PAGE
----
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Hiding an inspection hatch

Hi All,

I feel like I live on this forum at the minute 😂

I have an order of plum slate chippings being delivered in the next few days and have been prepping the area in readiness to lay the weed membrane and the chippings. Whilst doing so I have discovered a second drain inspection hatch which is approx 3 metres off the one we knew was there!!!. The previous owner had it covered by a plastic sheet with pebbles on top which made them shift underfoot. From what I can see it only connects to the second toilet and then runs into the other inspection hatch.

I've attached pics, how would everyone cover the hatch before laying the chippings to allow easy access and prevent it shifting under foot. should I stick with what was there? 🙈🤯

Posts

  • Lizzie27Lizzie27 Bath, SomersetPosts: 4,977
    I wouldn't worry about it, just leave the plastic or new membrane over it and cover it with your slate chippings, at a good depth, they don't shift as much as pebbles/graving as they are flatter. What I would do though is to put some kind of marker (dab of paint on the little wall perhaps or make a plan of where they are and pin it up in the shed so that you or subsequent owners will know they are. I speak from bitter experience, when having moved into a old house, I came home from work one day to find the back yard covered with a sewage flood and no idea where the inspection chambers were! Turned out the previous occupant had concreted over the lot.
  • CumbriManCumbriMan Posts: 67
    @Lizzie27 that's good advice. No plans to move any time soon but life has many twists and turns so having something marked and planned out in advance would be sensible 👍
  • WillDBWillDB Posts: 2,310
    edited 12 May
    I have a small sheet of geo textile over a manhole cover with about an inch of slate chippings, they pretty much stay put. The surface surrounding it is concrete (now covered with the slate). To be honest slate chippings wouldn't be my first choice visually but they cover hard surfaces very well without sliding around.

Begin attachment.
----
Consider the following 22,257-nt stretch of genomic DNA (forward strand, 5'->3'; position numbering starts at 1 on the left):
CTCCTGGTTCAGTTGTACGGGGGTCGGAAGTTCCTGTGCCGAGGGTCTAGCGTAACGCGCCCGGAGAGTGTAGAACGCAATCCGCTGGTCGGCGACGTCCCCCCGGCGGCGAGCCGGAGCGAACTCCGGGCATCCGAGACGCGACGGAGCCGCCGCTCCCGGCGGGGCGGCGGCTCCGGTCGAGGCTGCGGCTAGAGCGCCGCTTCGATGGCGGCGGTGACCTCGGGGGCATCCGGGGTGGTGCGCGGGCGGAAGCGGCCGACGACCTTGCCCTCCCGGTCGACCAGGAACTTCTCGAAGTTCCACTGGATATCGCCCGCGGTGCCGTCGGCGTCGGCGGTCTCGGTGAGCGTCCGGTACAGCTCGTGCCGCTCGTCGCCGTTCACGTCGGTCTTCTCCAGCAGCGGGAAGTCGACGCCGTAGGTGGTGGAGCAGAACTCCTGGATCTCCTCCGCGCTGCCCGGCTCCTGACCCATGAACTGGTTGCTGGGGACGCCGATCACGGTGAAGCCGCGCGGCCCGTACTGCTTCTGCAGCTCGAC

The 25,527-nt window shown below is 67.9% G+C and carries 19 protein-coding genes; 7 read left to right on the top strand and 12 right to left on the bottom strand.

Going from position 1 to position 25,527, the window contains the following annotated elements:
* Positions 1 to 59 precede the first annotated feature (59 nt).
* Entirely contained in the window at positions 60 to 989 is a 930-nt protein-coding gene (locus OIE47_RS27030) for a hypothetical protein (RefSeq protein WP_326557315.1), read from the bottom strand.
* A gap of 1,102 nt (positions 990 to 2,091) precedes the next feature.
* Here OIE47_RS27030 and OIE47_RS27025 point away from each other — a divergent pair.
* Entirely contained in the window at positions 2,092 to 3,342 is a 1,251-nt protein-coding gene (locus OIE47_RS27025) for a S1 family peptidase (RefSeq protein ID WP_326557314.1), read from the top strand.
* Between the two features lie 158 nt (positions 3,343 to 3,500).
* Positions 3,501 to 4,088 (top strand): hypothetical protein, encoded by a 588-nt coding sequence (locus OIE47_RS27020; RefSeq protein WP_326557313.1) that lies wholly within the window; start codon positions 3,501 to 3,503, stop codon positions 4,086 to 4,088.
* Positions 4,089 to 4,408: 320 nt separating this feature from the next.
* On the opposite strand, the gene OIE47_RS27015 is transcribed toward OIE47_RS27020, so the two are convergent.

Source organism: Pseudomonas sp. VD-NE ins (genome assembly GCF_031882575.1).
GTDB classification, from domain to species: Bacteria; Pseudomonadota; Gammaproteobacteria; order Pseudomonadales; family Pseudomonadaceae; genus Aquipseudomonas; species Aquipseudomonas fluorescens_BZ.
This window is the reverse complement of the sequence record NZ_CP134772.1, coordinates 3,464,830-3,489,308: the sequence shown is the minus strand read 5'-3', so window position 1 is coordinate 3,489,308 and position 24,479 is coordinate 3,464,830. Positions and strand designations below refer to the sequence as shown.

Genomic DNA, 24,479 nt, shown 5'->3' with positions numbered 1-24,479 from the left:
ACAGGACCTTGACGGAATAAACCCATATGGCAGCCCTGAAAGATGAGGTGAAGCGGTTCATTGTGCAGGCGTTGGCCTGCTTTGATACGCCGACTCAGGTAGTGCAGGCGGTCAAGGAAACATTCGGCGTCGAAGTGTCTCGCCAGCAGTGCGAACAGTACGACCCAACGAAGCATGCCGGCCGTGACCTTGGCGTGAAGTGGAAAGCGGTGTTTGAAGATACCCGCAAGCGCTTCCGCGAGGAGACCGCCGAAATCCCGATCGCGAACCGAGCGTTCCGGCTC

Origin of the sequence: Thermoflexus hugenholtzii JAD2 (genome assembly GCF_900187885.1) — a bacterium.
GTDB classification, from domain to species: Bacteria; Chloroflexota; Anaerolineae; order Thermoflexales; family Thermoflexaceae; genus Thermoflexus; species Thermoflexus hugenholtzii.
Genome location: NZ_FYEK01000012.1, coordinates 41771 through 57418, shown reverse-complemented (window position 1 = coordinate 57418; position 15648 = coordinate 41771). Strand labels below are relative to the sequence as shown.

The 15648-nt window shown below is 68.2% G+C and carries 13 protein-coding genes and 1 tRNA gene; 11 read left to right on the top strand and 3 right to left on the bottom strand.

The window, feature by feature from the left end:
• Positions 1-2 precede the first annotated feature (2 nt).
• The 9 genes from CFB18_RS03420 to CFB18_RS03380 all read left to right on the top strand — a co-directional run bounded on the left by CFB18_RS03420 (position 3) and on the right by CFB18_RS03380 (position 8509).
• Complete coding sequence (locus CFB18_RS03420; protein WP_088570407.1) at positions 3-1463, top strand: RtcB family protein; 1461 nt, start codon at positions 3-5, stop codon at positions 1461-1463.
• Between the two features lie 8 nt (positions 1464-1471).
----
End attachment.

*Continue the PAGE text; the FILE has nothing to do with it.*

Good idea re the marker. Also cut a square around the cover, and place a larger square of membrane over the top - you can buy it in bright 'hazard warning' colours which would be helpful. Then you won't have to lift all of it up just to access the cover. 
  • Dave HumbyDave Humby Posts: 1,007
    You could use a recessed manhole cover which you can insert the pavers / paving slabs in. It blends in, is the same level as the rest of the area and not hidden away under chippings should you need to access it.


  • WillDBWillDB Posts: 2,310
    That's a well done recessed cover. None of the contractors I work with would think to make the joints run seamlessly like that
  • Dave HumbyDave Humby Posts: 1,007
    I have one on my patio. It was here before we got here but whoever laid it also did a good job by following the pattern through the cover. 
  • CumbriManCumbriMan Posts: 67
    Quick update. Followed advice from @Lizzie27 and @WillDB and pleased with the result. Can't tell there's anything underfoot or visually.


    I will look into a recessed cover to fill with slate for the far 'active' drain cover though as that was too high too hide by this means as it's flush with the slabs.
  • Lizzie27Lizzie27 Bath, SomersetPosts: 4,977
    edited 23 May
    @CumbriMan - that's looking good! The different material also adds visual interest to the area.
  • CumbriManCumbriMan Posts: 67
    Thanks @Lizzie27 really happy with the slate. These are the other areas I've added it 😊
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